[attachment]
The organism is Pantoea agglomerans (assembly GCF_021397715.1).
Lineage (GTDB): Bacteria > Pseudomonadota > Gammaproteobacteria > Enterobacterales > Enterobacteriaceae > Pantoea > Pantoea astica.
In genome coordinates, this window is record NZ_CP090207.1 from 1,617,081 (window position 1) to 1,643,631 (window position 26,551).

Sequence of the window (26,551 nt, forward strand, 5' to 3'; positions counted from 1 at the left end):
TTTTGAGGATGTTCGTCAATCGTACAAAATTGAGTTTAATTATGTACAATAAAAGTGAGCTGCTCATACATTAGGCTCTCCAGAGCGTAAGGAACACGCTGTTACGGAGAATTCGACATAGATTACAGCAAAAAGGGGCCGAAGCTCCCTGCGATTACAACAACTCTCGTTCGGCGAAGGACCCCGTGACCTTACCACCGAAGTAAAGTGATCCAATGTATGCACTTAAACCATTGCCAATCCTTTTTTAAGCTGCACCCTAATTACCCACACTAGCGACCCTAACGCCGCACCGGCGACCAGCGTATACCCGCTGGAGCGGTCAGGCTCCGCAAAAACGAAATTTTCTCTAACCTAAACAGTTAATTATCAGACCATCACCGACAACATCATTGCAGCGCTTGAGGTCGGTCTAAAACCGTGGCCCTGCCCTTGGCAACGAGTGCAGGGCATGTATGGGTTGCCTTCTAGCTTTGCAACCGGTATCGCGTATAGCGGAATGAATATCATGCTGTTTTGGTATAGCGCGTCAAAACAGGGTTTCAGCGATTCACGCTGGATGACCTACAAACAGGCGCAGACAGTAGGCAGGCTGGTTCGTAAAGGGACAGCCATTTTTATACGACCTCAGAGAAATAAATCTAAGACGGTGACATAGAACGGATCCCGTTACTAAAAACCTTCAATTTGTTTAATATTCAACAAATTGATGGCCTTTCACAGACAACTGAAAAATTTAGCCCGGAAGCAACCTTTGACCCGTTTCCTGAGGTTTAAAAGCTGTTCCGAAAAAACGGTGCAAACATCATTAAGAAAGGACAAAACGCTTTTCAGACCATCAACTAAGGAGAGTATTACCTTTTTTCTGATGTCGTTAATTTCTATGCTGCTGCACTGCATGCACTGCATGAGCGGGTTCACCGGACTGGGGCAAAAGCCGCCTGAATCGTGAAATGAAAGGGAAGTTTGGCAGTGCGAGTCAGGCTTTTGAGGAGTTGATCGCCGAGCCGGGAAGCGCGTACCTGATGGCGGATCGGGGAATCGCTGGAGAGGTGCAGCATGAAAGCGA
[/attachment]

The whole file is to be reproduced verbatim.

The organism is Pantoea agglomerans (assembly GCF_021397715.1).
Lineage (GTDB): Bacteria > Pseudomonadota > Gammaproteobacteria > Enterobacterales > Enterobacteriaceae > Pantoea > Pantoea astica.
In genome coordinates, this window is record NZ_CP090207.1 from 1,617,081 (window position 1) to 1,643,631 (window position 26,551).

Sequence of the window (26,551 nt, forward strand, 5' to 3'; positions counted from 1 at the left end):
TTTTGAGGATGTTCGTCAATCGTACAAAATTGAGTTTAATTATGTACAATAAAAGTGAGCTGCTCATACATTAGGCTCTCCAGAGCGTAAGGAACACGCTGTTACGGAGAATTCGACATAGATTACAGCAAAAAGGGGCCGAAGCTCCCTGCGATTACAACAACTCTCGTTCGGCGAAGGACCCCGTGACCTTACCACCGAAGTAAAGTGATCCAATGTATGCACTTAAACCATTGCCAATCCTTTTTTAAGCTGCACCCTAATTACCCACACTAGCGACCCTAACGCCGCACCGGCGACCAGCGTATACCCGCTGGAGCGGTCAGGCTCCGCAAAAACGAAATTTTCTCTAACCTAAACAGTTAATTATCAGACCATCACCGACAACATCATTGCAGCGCTTGAGGTCGGTCTAAAACCGTGGCCCTGCCCTTGGCAACGAGTGCAGGGCATGTATGGGTTGCCTTCTAGCTTTGCAACCGGTATCGCGTATAGCGGAATGAATATCATGCTGTTTTGGTATAGCGCGTCAAAACAGGGTTTCAGCGATTCACGCTGGATGACCTACAAACAGGCGCAGACAGTAGGCAGGCTGGTTCGTAAAGGGACAGCCATTTTTATACGACCTCAGAGAAATAAATCTAAGACGGTGACATAGAACGGATCCCGTTACTAAAAACCTTCAATTTGTTTAATATTCAACAAATTGATGGCCTTTCACAGACAACTGAAAAATTTAGCCCGGAAGCAACCTTTGACCCGTTTCCTGAGGTTTAAAAGCTGTTCCGAAAAAACGGTGCAAACATCATTAAGAAAGGACAAAACGCTTTTCAGACCATCAACTAAGGAGAGTATTACCTTTTTTCTGATGTCGTTAATTTCTATGCTGCTGCACTGCATGCACTGCATGAGCGGGTTCACCGGACTGGGGCAAAAGCCGCCTGAATCGTGAAATGAAAGGGAAGTTTGGCAGTGCGAGTCAGGCTTTTGAGGAGTTGATCGCCGAGCCGGGAAGCGCGTACCTGATGGCGGATCGGGGAATCGCTGGAGAGGTGCAGCATGAAAGCGA